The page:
Film Making Tip #682 – If shooting on location and the fridge makes too much noise, the sound recordist will switch it off. But, if they forget to switch it back on, it could ruin a fridge or freezer’s worth of food. It has happened many times! So ask the sound recordist to leave their car keys in the fridge so they will remember to switch it back on.
One of the great things about writing the Guerilla Film Makers Handbook is that I get to meet and interview loads of amazing film makers, and they all have incredible journeys to share, and tips to offer like the one above. Yesterday I spent the whole day chatting with three groups of Brit film makers, and filming them for the upcoming Guerilla Pocketbook. We shot at the Roxy Bar and Screen in Borough, which provided a suitable red crushed velvet background and spent over an hour with each set of film makers.
First up were two guys, Seb Smith and Dave Bryant, who had made a DV horror movie called ‘Dead Wood’ (with their third partner, Richard Stiles), on what they referred to as a nano-budget – basically zero dosh.
Shooting with a crew of three and a handful of brave cast members, they ventured out into the dark woods and shot for 11 days, then spent the next two years editing, reshooting, editing more, doing special effects, sound mixing and generally learning their craft as film makers – what is exceptional about their case study is just how technically excellent their film is, and indeed, their whole presentation of the final product – be it their website, press pack and DVD artwork. The upshot? Lionsgate contacted THEM! That’s right. They didn’t even get to a sales agent as their dream distributor called them and said ‘we want your movie!’ They did a deal and walked away with a large wedge of cash in their pocket – and then other international distributors jumped on the bandwagon too (‘if Lionsgate bought it, it must be good…’), even resulting in a UK DVD release.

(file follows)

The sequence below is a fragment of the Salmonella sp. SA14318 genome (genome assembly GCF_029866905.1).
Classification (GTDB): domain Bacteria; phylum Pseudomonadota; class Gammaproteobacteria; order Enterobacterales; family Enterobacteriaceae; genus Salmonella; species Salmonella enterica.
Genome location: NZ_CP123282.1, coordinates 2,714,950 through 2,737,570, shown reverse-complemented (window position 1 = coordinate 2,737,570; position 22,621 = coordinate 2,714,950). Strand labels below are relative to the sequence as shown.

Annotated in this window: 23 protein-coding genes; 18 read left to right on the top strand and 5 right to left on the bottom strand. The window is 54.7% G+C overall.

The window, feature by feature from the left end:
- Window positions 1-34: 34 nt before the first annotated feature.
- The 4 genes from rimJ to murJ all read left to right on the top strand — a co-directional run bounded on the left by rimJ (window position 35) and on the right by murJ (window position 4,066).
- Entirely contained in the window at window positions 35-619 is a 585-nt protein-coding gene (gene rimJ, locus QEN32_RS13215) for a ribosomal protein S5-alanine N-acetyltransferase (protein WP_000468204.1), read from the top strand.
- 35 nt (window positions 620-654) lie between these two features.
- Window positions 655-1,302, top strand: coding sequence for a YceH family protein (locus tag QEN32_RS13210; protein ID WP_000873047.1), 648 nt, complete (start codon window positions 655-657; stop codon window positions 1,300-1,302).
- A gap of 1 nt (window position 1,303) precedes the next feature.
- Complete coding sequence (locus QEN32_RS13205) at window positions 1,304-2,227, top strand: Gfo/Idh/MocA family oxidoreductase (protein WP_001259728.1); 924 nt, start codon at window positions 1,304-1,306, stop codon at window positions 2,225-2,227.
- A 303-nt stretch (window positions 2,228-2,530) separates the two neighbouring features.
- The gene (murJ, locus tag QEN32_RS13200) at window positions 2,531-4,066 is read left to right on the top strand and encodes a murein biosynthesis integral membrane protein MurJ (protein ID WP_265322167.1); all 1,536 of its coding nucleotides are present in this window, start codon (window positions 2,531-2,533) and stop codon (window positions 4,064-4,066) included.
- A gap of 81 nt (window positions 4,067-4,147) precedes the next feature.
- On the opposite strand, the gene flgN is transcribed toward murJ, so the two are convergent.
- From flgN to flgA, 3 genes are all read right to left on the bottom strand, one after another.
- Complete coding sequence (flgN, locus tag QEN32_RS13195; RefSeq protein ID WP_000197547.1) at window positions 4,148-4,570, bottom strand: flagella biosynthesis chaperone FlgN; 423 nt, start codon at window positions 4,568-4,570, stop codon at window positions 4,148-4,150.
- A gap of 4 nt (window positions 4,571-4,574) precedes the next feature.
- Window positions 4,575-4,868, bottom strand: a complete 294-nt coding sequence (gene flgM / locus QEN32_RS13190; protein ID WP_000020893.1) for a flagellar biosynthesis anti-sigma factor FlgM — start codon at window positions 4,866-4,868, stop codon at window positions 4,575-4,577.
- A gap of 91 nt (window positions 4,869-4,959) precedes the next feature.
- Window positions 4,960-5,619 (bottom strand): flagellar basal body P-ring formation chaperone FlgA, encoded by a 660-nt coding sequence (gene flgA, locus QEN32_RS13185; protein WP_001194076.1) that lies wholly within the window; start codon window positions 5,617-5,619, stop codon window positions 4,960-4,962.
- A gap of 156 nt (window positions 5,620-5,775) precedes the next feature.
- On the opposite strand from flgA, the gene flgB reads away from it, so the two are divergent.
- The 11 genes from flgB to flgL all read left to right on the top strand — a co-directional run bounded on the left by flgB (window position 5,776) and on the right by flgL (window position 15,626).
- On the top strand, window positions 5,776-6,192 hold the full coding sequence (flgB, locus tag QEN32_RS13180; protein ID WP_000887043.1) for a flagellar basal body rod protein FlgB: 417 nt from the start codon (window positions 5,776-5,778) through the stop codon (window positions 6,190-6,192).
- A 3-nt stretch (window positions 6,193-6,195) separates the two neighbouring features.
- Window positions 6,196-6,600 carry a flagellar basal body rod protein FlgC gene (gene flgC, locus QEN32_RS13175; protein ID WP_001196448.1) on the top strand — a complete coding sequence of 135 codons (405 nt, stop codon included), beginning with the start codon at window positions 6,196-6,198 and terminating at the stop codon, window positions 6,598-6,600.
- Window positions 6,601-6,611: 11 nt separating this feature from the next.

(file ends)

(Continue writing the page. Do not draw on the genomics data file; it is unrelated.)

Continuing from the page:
By their own account, the boys concede that there were problems with their script, and I would add that some of the performances are a little stiff in places, hampered even further by the need to re-record dialogue in post. BUT… it’s a nuts and bolts horror that does what it says on the tin. They learned huge amounts and have become technical experts too. It cost peanuts to make…and most importantly, they sold it to a major US distributor, got huge kudos from that deal, and walked away the whole project in the black. There is much to learn form these guys.
If you have done the Gone Fishing workshop, you will know I spend a good hour or so on building a four step career plan, and ‘Deadwood’ is a classic ‘Stage 2’ film, a film they could walk away from but learn huge amounts. Now there are in ‘Stage 3’, ready to make the career launching film, and behind them, they now have allk that great experience of film making and distribution. I for one will be watching what they do next with great interest.
The boys offered many more tips too, all of which will be detailed in the new ‘Guerilla Film Makers Pocketbook’.
More about the other film makers we interviewed will follow over the next few days.
Onwards and upwards!
Chris Jones, Film Maker and Author